DEC beige/creame/white paint

Brent Hilpert hilpert at cs.ubc.ca
Thu Jan 11 23:55:22 CST 2007


Robert Ollerton wrote:
> 
> On 1/11/07, William Donzelli <wdonzelli at gmail.com> wrote:
> >
> > > AFAIK, most wrinkle finish work involves baking.  Here's an old ARRL
> > > "Hints and Kinks" item on the subject:
> >
> > Yes, but the texture of the wrinkle varies greatly with the baking and
> > paint formulation.
> 
> Aircraft grade, spray it on thick, two coats and hope it wrinkles right.  if
> not, take it off and do it again.  I have never acheived the same facrory
> finish that you see on items from 50+ years ago.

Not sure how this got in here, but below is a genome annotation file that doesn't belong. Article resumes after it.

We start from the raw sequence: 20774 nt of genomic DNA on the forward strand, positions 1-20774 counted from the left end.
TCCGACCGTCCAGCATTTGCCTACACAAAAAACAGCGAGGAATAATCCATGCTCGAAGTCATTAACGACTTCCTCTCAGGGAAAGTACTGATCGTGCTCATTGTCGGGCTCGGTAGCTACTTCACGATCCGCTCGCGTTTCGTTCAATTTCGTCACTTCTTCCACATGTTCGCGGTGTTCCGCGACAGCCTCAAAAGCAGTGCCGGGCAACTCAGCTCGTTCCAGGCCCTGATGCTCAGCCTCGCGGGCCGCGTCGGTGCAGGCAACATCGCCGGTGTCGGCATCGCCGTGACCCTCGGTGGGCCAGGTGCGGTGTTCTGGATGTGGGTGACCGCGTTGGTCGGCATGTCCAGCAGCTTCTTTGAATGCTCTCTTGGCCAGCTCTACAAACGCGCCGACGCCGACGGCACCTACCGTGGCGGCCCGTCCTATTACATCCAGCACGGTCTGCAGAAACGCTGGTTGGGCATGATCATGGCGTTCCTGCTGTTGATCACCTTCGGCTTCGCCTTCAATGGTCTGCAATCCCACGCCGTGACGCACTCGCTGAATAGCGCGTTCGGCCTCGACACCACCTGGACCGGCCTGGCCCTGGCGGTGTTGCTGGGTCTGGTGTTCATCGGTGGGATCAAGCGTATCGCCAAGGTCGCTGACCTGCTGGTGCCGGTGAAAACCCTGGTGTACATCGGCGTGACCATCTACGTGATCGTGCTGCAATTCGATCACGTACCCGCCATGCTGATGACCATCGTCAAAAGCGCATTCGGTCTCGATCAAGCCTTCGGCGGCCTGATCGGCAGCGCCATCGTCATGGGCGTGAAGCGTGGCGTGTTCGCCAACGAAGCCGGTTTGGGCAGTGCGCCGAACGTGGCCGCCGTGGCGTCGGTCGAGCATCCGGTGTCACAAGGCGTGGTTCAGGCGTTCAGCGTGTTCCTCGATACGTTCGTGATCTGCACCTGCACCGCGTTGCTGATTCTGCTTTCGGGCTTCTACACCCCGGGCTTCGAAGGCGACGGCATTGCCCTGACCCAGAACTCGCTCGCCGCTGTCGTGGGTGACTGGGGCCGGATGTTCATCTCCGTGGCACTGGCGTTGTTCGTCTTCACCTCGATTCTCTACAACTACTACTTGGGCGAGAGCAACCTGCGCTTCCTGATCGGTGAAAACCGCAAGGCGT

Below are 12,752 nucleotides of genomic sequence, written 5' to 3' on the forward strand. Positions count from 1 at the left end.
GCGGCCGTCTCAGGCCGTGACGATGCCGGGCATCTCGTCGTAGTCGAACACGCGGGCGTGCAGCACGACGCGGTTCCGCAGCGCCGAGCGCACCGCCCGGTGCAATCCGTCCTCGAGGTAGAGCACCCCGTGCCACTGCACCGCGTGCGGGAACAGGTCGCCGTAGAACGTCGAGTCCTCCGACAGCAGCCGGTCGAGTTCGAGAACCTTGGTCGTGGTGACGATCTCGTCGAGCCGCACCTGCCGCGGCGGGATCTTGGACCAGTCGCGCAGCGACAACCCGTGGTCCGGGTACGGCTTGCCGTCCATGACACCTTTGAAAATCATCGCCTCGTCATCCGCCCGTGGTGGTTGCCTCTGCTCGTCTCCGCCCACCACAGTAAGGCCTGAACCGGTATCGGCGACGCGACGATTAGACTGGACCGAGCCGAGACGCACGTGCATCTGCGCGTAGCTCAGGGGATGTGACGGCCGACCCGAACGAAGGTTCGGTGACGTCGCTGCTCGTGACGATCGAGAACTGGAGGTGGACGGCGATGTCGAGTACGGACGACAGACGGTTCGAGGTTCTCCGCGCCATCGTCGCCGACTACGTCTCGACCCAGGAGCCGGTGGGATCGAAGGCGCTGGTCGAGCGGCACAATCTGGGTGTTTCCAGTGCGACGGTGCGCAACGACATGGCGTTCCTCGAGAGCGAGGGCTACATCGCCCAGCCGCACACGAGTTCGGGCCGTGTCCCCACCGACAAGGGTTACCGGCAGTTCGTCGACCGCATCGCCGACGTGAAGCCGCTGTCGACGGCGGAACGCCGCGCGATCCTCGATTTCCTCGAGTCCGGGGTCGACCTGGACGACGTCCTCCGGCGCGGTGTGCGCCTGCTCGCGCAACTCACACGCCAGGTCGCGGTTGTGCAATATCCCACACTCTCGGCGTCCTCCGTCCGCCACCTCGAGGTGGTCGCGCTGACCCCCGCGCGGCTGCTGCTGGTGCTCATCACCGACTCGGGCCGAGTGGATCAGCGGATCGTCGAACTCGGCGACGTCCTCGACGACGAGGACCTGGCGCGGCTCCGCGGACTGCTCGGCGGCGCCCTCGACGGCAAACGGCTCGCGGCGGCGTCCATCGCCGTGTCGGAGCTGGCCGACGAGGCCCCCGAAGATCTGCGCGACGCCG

The trick I was advised of with wrinkle paint was to 'force it' with it a
hot-air gun. I have actually had good success using aerosol-can wrinkle paint
from an auto-supply store and an old hair blow-dryer. Some patience required,
but you can actually control the depth of the wrinkle with the hot air
application. The result is a vast difference from just leaving the wrinkle
paint to dry on it's own.

This was on an aluminum chassis with an aerosol-can flat lacquer first coat.
The aluminum was sanded (emery cloth and/or garnet) and washed with TSP and a
long hot rinse before painting. (Criticism welcome if some fault is to be
found in this process.)



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